Successful meetings are documented.
It’s common for crucial information to get lost and forgotten after virtual meetings. These conversations are important for sharing ideas, making decisions, and moving your goals forward. A lot gets discussed. So taking good meeting notes ensures you capture important ideas and action items for future use.
Find out why meeting notes are important, and how to take them.
The Importance Of Meeting Notes
Meeting notes are a record and summary of the key information covered in your meetings. It’s best to have a single document for these notes—whether these responsibilities are assigned to one person or each member of the group.
Here’s why it’s important to take meeting notes:
- Everyone is kept informed so effective actions can be taken. Tasks are completed on time, and to a high standard.
- Participants can refer to the document whenever they need clarification or a friendly reminder. It makes everyone's life easier.
- You'll be able to stay on top of your goals and hold people accountable.
- You can share important information with people who didn’t attend the meeting, making sure everyone’s informed.
Don’t rely on memory alone. Document your meetings to prevent valuable information from slipping through the cracks.
How To Take Meeting Notes
For meeting notes to be most effective, you’ll want a system that is simple to use. Check out these tips to improve your documentation process.
Select your preferred note-taking tool
Productivity experts can be dogmatic about their favorite note-taking tools.
Some argue that handwritten notes are superior, as it enhances comprehension and memory recall. Others find typing notes more efficient, making it easier to organize and share information. So what should you use?
Ultimately, select the tool that allows you to easily capture information with little friction. Keep in mind that if you plan on sharing meeting notes with other attendees, then hand-writing notes may cost you extra time since you have to digitally transcribe them.
For this reason, here are a few digital notetaking options to consider:
- Built-in notepad on your computer
- Notepad Chrome extension
- Undock’s built-in notetaking
- Google Documents
Later, we’ll cover how to clean your notes up and share them with others.
Your meeting agenda is your notetaking template
Every meeting needs an agenda. It keeps you focused on the purpose of the meeting and informs how it serves your larger goals. Without one, you’ll be wasting time in your meetings.
When you create an agenda, you’ve clearly outlined valuable topics and ideas you want to cover. Use this as the template for your notetaking process.
Prepare this outline ahead of time so you don't waste time getting yourself organized at the meeting's start. This should only take a few minutes, as you've already created the agenda.
This is the simplest way to start taking notes.
Focus on capturing value
Don’t write everything down.
People make this mistake often, especially those who choose to digitally record their meetings. It's tempting to take notes on everything discussed since typing is faster than handwriting.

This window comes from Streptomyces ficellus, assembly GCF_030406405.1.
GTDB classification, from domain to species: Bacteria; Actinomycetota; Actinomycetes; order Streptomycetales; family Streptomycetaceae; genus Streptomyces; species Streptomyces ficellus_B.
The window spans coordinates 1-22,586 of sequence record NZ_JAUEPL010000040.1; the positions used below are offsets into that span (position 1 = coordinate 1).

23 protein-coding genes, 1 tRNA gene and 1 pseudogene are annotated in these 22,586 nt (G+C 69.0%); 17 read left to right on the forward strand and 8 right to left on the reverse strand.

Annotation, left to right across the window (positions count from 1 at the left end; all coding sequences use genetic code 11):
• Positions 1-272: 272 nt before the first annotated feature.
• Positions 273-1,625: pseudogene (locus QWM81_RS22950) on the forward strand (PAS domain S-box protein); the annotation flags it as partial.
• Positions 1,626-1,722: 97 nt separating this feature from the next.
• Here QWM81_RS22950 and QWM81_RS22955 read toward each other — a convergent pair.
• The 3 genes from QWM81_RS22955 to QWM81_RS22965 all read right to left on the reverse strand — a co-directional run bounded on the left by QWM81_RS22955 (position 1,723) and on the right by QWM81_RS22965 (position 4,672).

But if you try capturing everything, your notes will get cluttered. You'll find it challenging to gain value from it in the future, and others will find it tedious. They'll never read your notes.
Instead, focus on capturing value.
Pay attention to:
- Relevant information aligned to the agenda.
- Important questions that need to be addressed.
- Problems, challenges, or concerns.
- Creative ideas.
Listen for valuable nuggets of information. Jot them down. And discard the rest.
Tidy up your notes post-meeting
Meeting notes are rarely perfect when you first take them. It's worth tidying them up before storing and sharing them.
These notes are meant for everyone, not just you. So if others can't comprehend your writing, what good is it? Tidying up your notes will help attendees quickly find relevant information and use it to meet their goals.
Here are a few suggestions for cleaning up your meeting notes:
- Correct grammar and confusing sentences (try Grammarly).
- Organize sections by topic or participant.
- Expand on topics if they need more context.
- Remove irrelevant information.
Don't overthink this process. It doesn't need to be perfect, and your participants will appreciate the effort.
Share notes with meeting attendees
It's best practice to share meeting notes with all attendees.
Not everyone can make meetings—sharing notes keeps them up to speed. And for those who attend, it’s nice to have a record of the topics discussed.
It's beneficial to have a system for sharing your notes. Organize the meeting documents by date or topics, and make sure everyone knows how to access them (for instance, you can store notes in Google Folders and give everyone permission to view them).
This will make sure everyone stays well informed about the meeting topics discussed.
Bonus: Organize "next steps" in your project management system
After the meeting notes are shared, how do you ensure attendees take action?
It's helpful to add action items from the meeting and organize them in your project management system. This will vary depending on the team and organization.
Proactively organizing "next steps" will ensure that nothing is overlooked. And having clear action items assigned to the right people will improve productivity.
Meeting notes are your source of truth. Keeping a record of your conversations will help you organize, retain, and act on the information discussed.
Want more tips for having an effective virtual meeting? Check out our article on the 4 virtual meeting mistakes that will sabotage your team’s effectiveness.
Undock's built-in video conferencing also allows you to take notes during your meeting. Try it out for yourself, it’s free!